By Mike Mills (michael.mills@stoel.com) and Shannon Morrissey.  Ms. Morrissey is a Law Clerk with Stoel Rives LLP and is not currently licensed to practice law in California

Fracking Prohibition Challenge: Citadel Sues San Benito County over Local Fracking Ban

On Friday, February 27, 2015, Citadel Exploration, Inc. (“Citadel”) filed suit against San Benito County in the County’s Superior Court, arguing that state law preempts Measure J, a county ordinance that prohibits hydraulic fracturing.  Hydraulic fracturing, included in the definition of well stimulation treatment, is being regulated by California’s Senate Bill 4 (“SB 4”).  Also known as the San Benito County Fracking Ban Initiative, Measure J bans “high-intensity petroleum operations,” which includes fracking, acid well stimulation, and cyclic steam injection.  Additionally, it bans any new gas or oil drilling activity in residential and rural areas in the County.

Citadel’s suit comes just months after Citadel filed a claim seeking $1.2 billion in damages for lost oil extraction revenue due to Measure J.  The claim argued that Measure J constituted a regulatory taking, in violation of the Fifth Amendment of the Constitution, but Citadel did not file a lawsuit based on this claim.

Measure J was voted into law on Election Day, November 4, 2014, passing 57% to 43%.  There were two other counties with fracking prohibitions on their ballots on Nov. 4: Santa Barbara County rejected the measure, while Mendocino County passed the measure.

By Mike Mills (michael.mills@stoel.com) and Shannon Morrissey.  Ms. Morrissey is a Law Clerk with Stoel Rives LLP and is not currently licensed to practice law in California.

Status of Oil and Gas-related Bills Proposed in California’s 2015-2016 Legislative Session

February 27, 2015 was the deadline for lawmakers to introduce legislation to the 2015-2016 California Legislative Session and several bills related to oil and gas activities were introduced.  Below is a summary of those bills. Stoel Rives is monitoring these bills and will provide periodic updates as the bills move through the legislative process.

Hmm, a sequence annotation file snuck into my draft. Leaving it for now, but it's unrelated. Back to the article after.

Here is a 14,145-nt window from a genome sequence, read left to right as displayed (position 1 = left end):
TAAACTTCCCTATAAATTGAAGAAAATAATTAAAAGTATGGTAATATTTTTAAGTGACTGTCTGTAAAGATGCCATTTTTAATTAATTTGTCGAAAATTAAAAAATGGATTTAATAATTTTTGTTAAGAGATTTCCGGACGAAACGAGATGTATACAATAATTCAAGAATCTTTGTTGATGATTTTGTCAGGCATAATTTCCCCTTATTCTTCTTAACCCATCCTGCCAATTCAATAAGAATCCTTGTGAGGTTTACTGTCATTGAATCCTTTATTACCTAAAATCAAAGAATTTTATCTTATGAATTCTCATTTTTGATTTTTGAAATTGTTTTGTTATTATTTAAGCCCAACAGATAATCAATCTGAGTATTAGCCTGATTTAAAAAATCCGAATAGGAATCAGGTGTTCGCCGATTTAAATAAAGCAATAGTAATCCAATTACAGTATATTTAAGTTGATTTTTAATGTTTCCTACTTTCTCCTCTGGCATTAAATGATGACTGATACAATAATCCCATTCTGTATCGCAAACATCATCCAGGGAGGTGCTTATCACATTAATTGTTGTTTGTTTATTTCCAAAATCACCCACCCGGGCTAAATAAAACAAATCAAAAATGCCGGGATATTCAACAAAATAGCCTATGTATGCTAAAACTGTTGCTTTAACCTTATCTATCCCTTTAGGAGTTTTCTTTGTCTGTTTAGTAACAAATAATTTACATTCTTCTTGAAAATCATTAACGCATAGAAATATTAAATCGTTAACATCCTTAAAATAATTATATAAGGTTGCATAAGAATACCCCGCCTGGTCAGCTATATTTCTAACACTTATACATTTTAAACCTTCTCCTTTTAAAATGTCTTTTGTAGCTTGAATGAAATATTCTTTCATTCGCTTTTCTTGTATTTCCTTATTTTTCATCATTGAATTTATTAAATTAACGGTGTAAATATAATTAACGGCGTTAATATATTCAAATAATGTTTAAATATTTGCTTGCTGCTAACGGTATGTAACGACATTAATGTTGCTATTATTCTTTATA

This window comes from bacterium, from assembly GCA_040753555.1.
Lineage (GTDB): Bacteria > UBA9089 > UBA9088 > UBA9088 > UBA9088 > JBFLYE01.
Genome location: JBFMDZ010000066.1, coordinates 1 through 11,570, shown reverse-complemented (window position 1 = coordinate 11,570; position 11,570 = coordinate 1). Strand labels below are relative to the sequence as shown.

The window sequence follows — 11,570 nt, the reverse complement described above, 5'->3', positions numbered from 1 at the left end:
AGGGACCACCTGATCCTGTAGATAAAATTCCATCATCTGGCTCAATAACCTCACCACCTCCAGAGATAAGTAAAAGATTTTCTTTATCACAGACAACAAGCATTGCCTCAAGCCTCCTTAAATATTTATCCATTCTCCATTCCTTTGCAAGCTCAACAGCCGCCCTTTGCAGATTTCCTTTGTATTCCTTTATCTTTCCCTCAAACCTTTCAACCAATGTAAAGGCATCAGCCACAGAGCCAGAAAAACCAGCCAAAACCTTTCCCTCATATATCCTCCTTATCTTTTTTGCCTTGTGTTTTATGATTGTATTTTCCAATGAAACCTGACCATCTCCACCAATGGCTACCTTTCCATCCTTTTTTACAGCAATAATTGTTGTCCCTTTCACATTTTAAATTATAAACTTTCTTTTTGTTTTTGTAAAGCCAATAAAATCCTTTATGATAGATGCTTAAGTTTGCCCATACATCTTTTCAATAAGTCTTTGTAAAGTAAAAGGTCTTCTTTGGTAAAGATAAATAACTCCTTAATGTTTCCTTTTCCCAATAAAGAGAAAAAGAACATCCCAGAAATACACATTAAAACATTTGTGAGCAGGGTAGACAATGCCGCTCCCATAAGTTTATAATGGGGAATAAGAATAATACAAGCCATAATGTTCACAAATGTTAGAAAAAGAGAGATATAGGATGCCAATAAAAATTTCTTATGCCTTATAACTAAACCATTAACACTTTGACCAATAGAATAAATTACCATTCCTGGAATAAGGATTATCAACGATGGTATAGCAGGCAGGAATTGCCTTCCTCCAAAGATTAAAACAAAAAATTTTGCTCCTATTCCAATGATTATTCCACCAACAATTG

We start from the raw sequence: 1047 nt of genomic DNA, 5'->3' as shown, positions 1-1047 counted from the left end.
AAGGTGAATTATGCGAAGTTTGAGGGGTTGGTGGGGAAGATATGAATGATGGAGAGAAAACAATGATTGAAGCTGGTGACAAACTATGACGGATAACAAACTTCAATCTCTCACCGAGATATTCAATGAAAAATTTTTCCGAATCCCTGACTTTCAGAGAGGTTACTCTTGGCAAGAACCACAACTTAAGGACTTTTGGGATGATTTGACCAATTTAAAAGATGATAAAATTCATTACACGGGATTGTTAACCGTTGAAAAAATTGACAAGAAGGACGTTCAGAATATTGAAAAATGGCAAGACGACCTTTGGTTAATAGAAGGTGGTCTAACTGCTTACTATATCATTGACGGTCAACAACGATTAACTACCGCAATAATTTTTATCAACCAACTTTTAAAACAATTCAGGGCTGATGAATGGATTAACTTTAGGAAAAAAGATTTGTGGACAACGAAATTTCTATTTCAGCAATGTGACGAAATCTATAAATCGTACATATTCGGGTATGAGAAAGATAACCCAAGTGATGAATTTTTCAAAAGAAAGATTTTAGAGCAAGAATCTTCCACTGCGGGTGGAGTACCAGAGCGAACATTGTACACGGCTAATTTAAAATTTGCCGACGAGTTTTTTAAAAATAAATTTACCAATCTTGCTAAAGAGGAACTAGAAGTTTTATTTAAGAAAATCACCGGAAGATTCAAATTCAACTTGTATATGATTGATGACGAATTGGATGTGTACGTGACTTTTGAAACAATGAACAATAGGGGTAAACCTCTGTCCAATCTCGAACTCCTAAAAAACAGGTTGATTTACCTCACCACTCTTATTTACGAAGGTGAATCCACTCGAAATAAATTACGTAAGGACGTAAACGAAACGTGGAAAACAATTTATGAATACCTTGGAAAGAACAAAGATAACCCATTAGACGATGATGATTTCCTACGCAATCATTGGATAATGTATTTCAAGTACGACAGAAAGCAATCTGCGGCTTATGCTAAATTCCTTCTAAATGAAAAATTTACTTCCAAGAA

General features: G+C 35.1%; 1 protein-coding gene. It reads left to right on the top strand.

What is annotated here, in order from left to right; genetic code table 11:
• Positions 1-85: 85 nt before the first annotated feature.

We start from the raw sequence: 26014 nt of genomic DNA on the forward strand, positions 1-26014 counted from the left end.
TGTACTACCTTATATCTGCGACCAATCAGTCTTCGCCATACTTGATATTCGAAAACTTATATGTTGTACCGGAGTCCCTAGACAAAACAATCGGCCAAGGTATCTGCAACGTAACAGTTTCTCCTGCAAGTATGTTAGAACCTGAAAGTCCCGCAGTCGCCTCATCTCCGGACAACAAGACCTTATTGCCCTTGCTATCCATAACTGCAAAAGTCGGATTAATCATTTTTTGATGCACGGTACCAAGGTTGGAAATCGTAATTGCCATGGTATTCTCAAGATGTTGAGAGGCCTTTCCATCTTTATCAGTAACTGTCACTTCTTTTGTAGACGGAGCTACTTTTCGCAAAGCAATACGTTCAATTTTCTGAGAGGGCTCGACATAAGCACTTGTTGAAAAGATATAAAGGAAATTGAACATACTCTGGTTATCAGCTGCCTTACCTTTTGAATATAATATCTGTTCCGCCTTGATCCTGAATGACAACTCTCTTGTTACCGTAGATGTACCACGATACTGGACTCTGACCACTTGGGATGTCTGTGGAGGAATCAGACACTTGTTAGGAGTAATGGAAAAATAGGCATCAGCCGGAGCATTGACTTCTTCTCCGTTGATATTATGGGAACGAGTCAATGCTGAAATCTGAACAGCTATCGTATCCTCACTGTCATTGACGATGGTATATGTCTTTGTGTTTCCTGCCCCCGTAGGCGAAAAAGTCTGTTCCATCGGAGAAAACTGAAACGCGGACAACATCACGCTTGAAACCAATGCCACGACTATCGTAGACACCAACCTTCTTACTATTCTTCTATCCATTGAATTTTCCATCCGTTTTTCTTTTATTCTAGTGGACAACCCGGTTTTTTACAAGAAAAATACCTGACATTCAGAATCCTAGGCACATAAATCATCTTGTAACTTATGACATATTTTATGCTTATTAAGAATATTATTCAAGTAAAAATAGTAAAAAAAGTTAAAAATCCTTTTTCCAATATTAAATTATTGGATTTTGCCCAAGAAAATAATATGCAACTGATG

SENATE BILLS

SB-13 (Pavley):  Groundwater

This bill would specify that the State Water Resources Control Board is authorized to designate a high- or medium-priority basin as a probationary basin. This bill would provide a local agency or groundwater sustainability agency 90 or 180 days, as prescribed, to remedy certain deficiencies that caused the board to designate the basin as a probationary basin. This bill would authorize the State Water Resources Control Board to develop an interim plan for certain probationary basins one year after the designation of the basin as a probationary basin.

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Sacramento Kings – 2, Opponents – 0: Court Rules that the Downtown Arena Satisfies Environmental Review Requirements

In Saltonstall, et al. v. City of Sacramento, No. C077772 (Cal. Ct. App. 3rd Dist., Feb. 18, 2015), the Third Appellate District affirmed the judgment of the Superior Court in holding that the City of Sacramento did not violate the California Environmental Quality Act (“CEQA”) by beginning construction of the downtown arena. This appeal comes just months after the Third Appellate District rejected the same petitioners’ arguments that expedited CEQA timelines were unconstitutional. (Saltonstall et al., v. City of Sacramento, No. C077031 (Cal. Ct. App. 3rd Dist., Nov. 20, 2014) (Saltonstall I).)